Yesterday afternoon I went on a quick expedition to the lagoon area off the north beach of Pinel with Pauline from the Réserve Naturelle. Our goal was to check the elkhorn corals to see if there were broken pieces suitable for transplanting. Elkhorn corals are both prone to breakage and often do well when transplanted.

At the large elkhorn we located we found a very interesting scene. The main colony was large and healthy. There were a couple pieces I had wedged into the dead coral substrate on an earlier visit as well as a number of other pieces on the sea floor. While a few of these were loose, many of them had managed to affix themselves and were growing in the areas down-current from the main colony. Most surprising was one particularly large branch that had affixed itself upside-down with the broken part at the top.

It was encouraging to see how well the coral was colonizing naturally with the broken pieces, but we also planned to visit the site regularly. Even though many pieces had successfully reattached, it is unclear what the percentage of successful reattachment is. It is possible that the dozen successes are just a small subset of the total number of broken pieces. A bit more ominous was the presence of a fair amount of algae in the lagoon, perhaps indicating an excess of nutrients that could be problematic for corals. More news to come!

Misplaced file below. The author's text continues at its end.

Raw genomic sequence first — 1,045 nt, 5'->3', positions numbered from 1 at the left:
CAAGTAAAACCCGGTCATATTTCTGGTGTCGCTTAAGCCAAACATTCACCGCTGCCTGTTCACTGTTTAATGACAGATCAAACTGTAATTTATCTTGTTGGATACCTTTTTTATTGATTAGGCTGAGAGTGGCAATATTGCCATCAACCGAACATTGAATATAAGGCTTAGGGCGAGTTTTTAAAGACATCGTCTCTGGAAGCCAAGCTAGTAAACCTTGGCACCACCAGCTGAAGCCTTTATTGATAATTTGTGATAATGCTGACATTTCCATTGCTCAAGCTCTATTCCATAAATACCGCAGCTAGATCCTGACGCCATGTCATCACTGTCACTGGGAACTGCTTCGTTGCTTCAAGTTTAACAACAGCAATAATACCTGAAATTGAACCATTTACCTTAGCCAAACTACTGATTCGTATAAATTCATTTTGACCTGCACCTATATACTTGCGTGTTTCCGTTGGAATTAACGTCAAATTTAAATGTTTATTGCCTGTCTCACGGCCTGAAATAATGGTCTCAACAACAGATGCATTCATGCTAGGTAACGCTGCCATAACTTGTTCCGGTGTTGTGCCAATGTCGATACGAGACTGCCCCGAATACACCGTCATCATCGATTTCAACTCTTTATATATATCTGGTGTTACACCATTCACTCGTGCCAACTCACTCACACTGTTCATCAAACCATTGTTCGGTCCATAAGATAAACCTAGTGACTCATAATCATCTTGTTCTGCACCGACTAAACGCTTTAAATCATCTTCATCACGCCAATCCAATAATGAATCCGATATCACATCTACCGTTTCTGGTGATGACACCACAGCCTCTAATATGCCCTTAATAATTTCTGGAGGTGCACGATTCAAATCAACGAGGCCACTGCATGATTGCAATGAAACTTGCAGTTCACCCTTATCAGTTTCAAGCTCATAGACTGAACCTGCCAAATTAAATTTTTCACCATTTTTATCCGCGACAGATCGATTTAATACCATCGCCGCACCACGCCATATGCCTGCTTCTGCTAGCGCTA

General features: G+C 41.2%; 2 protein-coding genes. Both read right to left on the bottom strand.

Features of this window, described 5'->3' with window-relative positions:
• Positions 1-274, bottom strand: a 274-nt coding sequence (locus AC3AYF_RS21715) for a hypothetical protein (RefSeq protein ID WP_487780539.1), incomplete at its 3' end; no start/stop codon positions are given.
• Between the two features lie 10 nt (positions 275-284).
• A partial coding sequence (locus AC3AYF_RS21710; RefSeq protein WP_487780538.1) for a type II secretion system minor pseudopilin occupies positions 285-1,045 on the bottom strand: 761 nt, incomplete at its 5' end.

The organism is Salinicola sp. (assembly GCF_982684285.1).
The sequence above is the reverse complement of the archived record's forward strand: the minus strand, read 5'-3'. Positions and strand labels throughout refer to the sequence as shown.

April 25th, 2011 by Marc AuMarc

Little Key is a small islet that lies more or less along the ferry route to Pinel. Underwater, it has a nice, shallow reef on the side that faces away from St. Martin, making it worth the swim from Pinel for a little snorkeling as long as you’re careful about watching for boat traffic. Right now, the islet is also a roosting area for dozens of brown pelicans, the largest group I’ve seen on the island. Apparently this flock has been going back and forth between Little Key and Étang Chevrise near Orient Bay. I took a few photos while I was out there, but unfortunately didn’t notice a drop of water on my lens.